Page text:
Do you use food or pharmaceutical delivery services at home or at work? Are the goods transported in expanded polystyrene (EPS) boxes like these?
You’ll be please to know there is a more sustainable solution to EPS, called Woolcool.
Woolcool insulated boxes are made from waste wool (which is a sustainable and highly effective natural insulation material) and cardboard/paper based materials. These materials are renewable, reusable, and compostable or recyclable.
A small amount of polyethylene is currently used as a protective layer over the wool but it is recyclable at soft plastic drop-off locations, and Woolcool are actively looking to replace this with a plant based alternative. Here’s what the insulation looks like up close:
Woolcool has been rigorously tested and found to have better insulating properties than polystyrene, so it really works! Make sure you check out their website to get heaps more information about how Woolcool insulated packaging is made and why it works.
Even though I don’t use food or pharmaceutical delivery services myself at this point (FarmGate Online has closed), it occurred to me that some of you are engaging with, or are employed by food and pharmaceutical businesses, and so have the opportunity to encourage those businesses to move away from EPS and use renewable products like Woolcool. So, why not flick an email through to a business you know using EPS boxes to voice your concern and suggest a solution? This simple act has the potential to have a big positive outcome.
Businesses may justify their use of EPS by saying that it is recyclable but part of the problem with EPS is that it is inefficient and uneconomical to recycle, so it is rarely accepted by companies. The Planet Ark website says that only 29.4% of EPS is currently recycled and the remainder either goes to landfill or ends up in the litter stream polluting our environment and waterways. If you find yourself with EPS, you can visit the Recycling Near You website to find out if there are any recycling companies in your area that will take it. Otherwise, it should be placed in your landfill bin.
Personal Carry Cool Bag
When I was researching Woolcool, I came across this little snippet on their website: “Woolcool pouches are also available with clip-together handles as ready-to-go cool bags.” I was interested in this because my cool bag has been falling apart despite my repair efforts over the years, and I’ve been looking for a more eco-friendly replacement.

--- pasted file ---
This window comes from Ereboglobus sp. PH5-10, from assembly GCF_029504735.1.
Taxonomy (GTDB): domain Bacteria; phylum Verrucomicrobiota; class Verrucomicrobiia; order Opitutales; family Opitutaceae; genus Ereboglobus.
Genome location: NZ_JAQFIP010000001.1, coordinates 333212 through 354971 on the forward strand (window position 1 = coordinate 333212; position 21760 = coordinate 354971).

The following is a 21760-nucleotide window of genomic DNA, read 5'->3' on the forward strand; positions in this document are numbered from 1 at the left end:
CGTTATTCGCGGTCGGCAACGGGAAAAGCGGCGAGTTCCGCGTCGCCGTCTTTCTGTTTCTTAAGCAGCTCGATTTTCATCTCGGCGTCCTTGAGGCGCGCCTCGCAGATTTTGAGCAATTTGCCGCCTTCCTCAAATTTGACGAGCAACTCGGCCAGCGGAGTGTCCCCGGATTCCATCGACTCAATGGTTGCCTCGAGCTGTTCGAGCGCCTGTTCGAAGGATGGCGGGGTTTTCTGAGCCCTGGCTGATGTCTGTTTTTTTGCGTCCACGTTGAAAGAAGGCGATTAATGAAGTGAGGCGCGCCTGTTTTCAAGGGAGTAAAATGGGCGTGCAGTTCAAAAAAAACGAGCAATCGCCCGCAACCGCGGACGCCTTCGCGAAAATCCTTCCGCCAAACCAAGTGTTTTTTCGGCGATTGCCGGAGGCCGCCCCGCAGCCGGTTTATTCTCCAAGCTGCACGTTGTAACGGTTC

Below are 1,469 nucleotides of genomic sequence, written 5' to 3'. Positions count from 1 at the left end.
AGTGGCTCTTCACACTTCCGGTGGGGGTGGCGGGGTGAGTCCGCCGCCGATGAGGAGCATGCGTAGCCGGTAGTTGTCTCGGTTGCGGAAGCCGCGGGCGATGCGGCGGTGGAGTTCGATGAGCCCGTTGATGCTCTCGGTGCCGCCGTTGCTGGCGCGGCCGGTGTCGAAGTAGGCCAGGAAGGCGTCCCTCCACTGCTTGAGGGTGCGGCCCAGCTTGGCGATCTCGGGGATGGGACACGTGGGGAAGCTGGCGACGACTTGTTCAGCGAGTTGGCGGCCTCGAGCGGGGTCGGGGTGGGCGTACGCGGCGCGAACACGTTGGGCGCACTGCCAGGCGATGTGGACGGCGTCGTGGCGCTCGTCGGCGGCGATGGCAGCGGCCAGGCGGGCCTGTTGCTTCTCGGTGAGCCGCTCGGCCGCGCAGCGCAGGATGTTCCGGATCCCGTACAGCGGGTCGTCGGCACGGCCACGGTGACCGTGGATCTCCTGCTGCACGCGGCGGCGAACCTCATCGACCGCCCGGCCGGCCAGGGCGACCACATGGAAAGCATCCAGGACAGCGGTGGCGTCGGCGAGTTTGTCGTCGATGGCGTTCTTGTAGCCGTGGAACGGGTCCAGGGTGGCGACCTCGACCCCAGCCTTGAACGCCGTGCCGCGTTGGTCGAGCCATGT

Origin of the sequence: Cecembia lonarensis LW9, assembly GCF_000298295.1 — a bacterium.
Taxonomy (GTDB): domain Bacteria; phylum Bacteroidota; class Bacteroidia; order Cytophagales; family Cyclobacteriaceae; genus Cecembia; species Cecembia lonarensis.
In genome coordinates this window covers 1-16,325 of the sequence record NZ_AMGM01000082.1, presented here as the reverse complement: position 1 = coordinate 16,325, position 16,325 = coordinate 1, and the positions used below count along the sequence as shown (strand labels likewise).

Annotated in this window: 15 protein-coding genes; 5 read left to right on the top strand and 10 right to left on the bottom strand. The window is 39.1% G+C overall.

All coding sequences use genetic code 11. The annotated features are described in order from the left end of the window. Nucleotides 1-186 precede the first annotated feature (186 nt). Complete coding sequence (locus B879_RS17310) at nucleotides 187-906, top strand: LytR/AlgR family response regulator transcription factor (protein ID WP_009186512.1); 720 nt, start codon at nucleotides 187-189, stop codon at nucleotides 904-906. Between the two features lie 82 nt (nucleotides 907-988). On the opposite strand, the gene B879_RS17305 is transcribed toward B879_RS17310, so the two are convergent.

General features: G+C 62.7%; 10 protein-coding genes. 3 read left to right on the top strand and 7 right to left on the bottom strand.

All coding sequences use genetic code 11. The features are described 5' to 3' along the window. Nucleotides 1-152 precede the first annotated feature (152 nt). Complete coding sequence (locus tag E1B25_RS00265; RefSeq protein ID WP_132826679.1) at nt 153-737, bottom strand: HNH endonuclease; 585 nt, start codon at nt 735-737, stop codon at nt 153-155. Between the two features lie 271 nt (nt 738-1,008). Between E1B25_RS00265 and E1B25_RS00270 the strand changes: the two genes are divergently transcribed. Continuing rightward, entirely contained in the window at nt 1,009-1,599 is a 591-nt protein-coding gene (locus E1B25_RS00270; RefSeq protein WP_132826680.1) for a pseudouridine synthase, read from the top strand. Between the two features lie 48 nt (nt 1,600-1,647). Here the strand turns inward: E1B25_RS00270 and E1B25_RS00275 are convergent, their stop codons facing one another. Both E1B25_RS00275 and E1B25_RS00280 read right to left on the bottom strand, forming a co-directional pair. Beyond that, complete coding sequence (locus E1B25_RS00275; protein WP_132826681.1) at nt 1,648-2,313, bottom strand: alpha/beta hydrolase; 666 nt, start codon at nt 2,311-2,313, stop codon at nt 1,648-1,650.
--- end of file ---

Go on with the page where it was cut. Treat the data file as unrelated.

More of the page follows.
After chatting with the Woolcool team about this, they offered to send me one of their ‘pouches with handles’ to test out. It needs to be noted that Woolcool are a B2B business, and don’t actually sell retail items to the public, so for you to get one of these, a business would have to choose to have this as their packaging, and then as a customer you could reuse it for your own purposes.
It works well and fits a decent amount of stuff in it, and when the plastic bag can’t be used anymore, I will use the removable insulation to line my old cooler bag because the outer part of my cool bag is still intact and the liner is a good fit. At least I can keep most of both bags out of landfill through reuse, recycling, and composting, even though there is plastic involved. I’m not really sure how I could have kept my original cool bag going (as a cool bag) without a Woolcool liner, but I’m happy to read your suggestions if you have any.
It’s also worth noting that Woolcool are investigating the possibility of making a reusable cool bag like mine for customers, as I’m apparently not the only one who has enquired about this. There might be an update on that from me in the future.
One final point about Woolcool, is that the felted wool could be reused in a number of ways before it is no longer useful. Here are some suggestions from the UK website:
- Picnic hampers
- Hanging baskets
- Pet baskets
- Cushion stuffing
- Homework projects
- Donation to homeless or animal shelters
- Pipe lagging
- Draught excluders
- Protection for plants/trees from frost
- Feeding roses and keeping slugs off plants
- Keeping takeaways warm
- Keeping drinks/food cold on the beach
- Craft projects
- Knee pads for gardening
Great to hear and they’re relatively local to me. Will do my best to spread the word.
LikeLiked by 1 person
Great, Elaine. 🙂
It’s a brilliant idea, I’d love to get my hands on some but rather than using plastic which is obviously to contain the moisture issue could they have the exterior of the wool dipped in bees wax like cotton food wraps do?
LikeLiked by 2 people
That’s a good suggestion. I wonder if they looked into options like that. I think extra cost might have something to do with it.
I’m still on the look out for a more eco-friendly cool bag/lunch bag option for retail sale; I think I’ve found something free of synthetics but want to look into it a little more first.
That’s great! Thanks for sharing it. I’m going to look into whether any of the science lab suppliers might start using it. Expanded polystyrene is the worst!
LikeLiked by 1 person